LHC refuses to lift YouTube ban

A petition raised by an NGO argued that access to information was everyone's fundamental right.

July 04, 2013
YouTube has been banned in Pakistan since the trailer for the film ‘Innocence of Muslims’ was uploaded on the video-sharing site. PHOTO: FILE

LAHORE: The Lahore High Court (LHC) refused to temporarily restore access to YouTube, a video sharing website, again in the country on Thursday.

However Justice Mansoor Ali Shah of the LHC ordered the Ministry of Information Technology to form suggestions to block access to blasphemous material on the internet in Pakistan and inform the court about them on July 25.

Justice Mansoor Ali Shah of the LHC issued this order on the petition filed by an NGO, Bytes For All, seeking a lift on the ban on YouTube in the country.

The judge sought suggestions from the ministry as it expressed its inability to block the material as counsel for the petitioner said that the particular objectionable material, instead of the entire website, could be blocked.

Counsel for the petitioner Advocate Yasir Latif Hamdani requested the judge to issue orders for reopening the website temporarily but the court denied it.

A representative of the ministry said that it was a sensitive issue and the reopening of the website could cause unrest in the entire country.

The judge said that he was not an expert on the matter and asked the Ministry of IT to form a committee on the issue.

He said that the ministry could invite suggestions from the people as well to permanently block blasphemous material on the internet.

YouTube had been blocked across Pakistan on September 17, 2012 following orders by then Prime Minister Raja Pervez Ashraf.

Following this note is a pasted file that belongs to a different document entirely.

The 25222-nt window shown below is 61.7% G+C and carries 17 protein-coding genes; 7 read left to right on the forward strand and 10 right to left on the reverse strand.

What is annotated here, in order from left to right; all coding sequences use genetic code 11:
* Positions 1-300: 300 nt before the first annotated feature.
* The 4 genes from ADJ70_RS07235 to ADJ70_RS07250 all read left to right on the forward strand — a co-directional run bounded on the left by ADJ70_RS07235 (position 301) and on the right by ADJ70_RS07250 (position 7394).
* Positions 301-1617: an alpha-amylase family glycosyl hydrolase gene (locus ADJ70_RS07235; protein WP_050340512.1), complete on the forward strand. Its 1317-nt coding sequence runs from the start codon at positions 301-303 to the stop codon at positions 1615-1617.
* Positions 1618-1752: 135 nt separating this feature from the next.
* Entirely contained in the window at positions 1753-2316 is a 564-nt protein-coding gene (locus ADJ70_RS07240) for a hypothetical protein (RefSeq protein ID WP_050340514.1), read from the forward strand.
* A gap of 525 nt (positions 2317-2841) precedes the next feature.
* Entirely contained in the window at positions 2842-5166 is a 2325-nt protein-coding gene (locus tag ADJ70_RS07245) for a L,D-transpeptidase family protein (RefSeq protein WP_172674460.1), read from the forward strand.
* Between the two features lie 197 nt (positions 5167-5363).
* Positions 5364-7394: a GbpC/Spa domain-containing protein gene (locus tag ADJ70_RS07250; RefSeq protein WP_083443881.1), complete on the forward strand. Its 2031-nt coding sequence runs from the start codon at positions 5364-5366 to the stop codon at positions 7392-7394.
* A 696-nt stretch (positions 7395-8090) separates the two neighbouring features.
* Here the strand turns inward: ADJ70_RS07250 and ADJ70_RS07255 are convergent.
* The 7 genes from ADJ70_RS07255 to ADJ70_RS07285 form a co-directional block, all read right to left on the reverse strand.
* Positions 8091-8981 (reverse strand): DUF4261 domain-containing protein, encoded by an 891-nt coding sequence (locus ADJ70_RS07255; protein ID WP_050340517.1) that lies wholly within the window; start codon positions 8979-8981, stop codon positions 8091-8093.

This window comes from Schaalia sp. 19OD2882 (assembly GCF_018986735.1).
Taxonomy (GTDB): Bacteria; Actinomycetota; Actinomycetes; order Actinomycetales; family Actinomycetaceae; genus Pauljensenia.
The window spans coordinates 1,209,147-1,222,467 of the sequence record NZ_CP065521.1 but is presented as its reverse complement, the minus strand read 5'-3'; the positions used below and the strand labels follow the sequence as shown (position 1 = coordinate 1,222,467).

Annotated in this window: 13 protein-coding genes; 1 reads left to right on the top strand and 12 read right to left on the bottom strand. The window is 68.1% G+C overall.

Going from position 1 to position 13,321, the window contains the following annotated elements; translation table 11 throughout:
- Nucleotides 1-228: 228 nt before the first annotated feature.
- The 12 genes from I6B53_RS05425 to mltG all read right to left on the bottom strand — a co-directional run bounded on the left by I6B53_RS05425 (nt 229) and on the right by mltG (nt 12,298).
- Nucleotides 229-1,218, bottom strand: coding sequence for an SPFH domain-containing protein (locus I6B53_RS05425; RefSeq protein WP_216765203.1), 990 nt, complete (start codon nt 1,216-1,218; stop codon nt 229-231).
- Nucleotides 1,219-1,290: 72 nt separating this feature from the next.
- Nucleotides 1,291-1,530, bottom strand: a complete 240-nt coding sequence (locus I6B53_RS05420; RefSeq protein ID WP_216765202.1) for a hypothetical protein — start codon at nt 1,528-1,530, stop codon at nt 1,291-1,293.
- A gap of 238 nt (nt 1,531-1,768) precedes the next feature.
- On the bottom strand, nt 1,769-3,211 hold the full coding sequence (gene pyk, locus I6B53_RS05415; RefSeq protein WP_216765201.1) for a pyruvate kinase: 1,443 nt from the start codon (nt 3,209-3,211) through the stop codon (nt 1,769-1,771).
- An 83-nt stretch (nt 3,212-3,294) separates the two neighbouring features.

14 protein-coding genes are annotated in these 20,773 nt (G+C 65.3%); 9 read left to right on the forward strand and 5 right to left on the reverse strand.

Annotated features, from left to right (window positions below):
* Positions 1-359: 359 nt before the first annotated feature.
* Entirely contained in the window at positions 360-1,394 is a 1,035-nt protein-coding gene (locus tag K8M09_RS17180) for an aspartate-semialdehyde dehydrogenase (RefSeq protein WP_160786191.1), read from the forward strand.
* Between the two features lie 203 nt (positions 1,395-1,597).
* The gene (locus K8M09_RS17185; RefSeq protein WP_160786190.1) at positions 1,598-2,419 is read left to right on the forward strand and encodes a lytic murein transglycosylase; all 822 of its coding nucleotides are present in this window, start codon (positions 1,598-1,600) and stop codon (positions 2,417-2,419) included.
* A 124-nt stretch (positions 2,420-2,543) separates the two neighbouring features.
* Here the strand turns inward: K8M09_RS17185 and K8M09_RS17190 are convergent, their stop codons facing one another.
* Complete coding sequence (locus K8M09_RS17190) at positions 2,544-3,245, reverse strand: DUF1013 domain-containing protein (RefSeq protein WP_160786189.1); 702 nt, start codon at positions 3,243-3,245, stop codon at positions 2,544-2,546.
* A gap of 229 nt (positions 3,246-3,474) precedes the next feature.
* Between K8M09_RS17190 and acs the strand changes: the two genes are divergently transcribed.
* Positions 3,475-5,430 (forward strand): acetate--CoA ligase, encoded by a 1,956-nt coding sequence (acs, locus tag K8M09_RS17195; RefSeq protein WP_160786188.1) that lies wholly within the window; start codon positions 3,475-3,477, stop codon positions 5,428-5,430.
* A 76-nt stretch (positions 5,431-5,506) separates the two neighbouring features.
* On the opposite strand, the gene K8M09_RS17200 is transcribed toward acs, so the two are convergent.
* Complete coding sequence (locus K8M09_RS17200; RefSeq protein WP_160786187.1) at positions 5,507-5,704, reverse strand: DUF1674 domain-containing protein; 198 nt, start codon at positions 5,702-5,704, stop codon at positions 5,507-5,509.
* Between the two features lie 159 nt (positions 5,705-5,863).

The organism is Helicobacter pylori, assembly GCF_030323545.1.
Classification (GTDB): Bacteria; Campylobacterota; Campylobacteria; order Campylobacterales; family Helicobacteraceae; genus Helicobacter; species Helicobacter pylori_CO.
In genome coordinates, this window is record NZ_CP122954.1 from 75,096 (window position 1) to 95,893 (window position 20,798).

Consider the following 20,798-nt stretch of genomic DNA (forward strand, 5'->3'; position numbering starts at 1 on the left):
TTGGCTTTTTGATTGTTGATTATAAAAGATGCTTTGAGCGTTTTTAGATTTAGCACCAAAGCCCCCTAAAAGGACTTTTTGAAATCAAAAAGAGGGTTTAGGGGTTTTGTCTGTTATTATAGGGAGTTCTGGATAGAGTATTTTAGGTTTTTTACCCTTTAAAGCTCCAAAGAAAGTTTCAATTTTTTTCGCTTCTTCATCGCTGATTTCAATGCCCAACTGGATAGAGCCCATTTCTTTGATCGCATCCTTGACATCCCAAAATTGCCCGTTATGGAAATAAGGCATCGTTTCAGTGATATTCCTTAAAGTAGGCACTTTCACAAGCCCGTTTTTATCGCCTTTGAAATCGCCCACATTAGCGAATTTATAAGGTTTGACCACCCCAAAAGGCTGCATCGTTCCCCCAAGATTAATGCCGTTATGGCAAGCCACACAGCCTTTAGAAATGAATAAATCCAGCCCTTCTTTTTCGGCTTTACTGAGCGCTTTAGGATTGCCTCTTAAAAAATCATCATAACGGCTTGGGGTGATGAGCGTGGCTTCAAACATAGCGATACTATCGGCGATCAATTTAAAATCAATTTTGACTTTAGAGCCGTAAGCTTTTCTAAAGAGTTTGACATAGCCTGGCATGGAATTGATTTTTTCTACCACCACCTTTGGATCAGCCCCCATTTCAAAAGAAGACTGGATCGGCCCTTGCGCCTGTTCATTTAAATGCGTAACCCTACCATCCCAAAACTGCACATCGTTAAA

The prime minister had imposed the ban after YouTube refused the Pakistani government to remove a ‘blasphemous’ film from the website.

In the petition on behalf of the NGO, Advocate Yasser Latif Hamdani argued that all internet curbs are counterproductive and deprive Pakistanis of the right to access information as well as the right to counter any propaganda against the country or against their beliefs.

He said that taking away the access for YouTube was the modern equivalent of taking away a scholar’s pen.

Hamdani said that the Pakistan Telecommunication Authority made an incorrect statement when they declared that they could not ban individual website addresses.

The recent ban on Beghairat Brigade’s video on vimeo.com shows that individual website addresses can be easily blocked, he said.

He said that across the board blockage of YouTube, therefore, was unjustified.


Imtiaz | 10 years ago | Reply

@A. Khan: I dont know who you are, and frankly i dont care to now. Not unless you share your wisdom with us all. Also, when was the last time you spoke to someone with a background in digital interceptions technology?

@Subhan: Https (signified mostly by a lock on the left of your browsers URL bar) is a system through which the server and the browser both communicate and confirm that the data transfer hasnt been tampered with. This includes reading/blocking. All your emails are on HTTPS, which is why your boss or IT head cant read your email if you use an HTTPS service like Gmail or hotmail.

Http on the other hand is not encrypted and can be blocked/intercepted very easy even using your home Wifi Router. Hope this helps!

Anonymous | 10 years ago | Reply

@Rehan Baig: The whole Internet is full of blasphemous and questionable content. BAN IT ALL!

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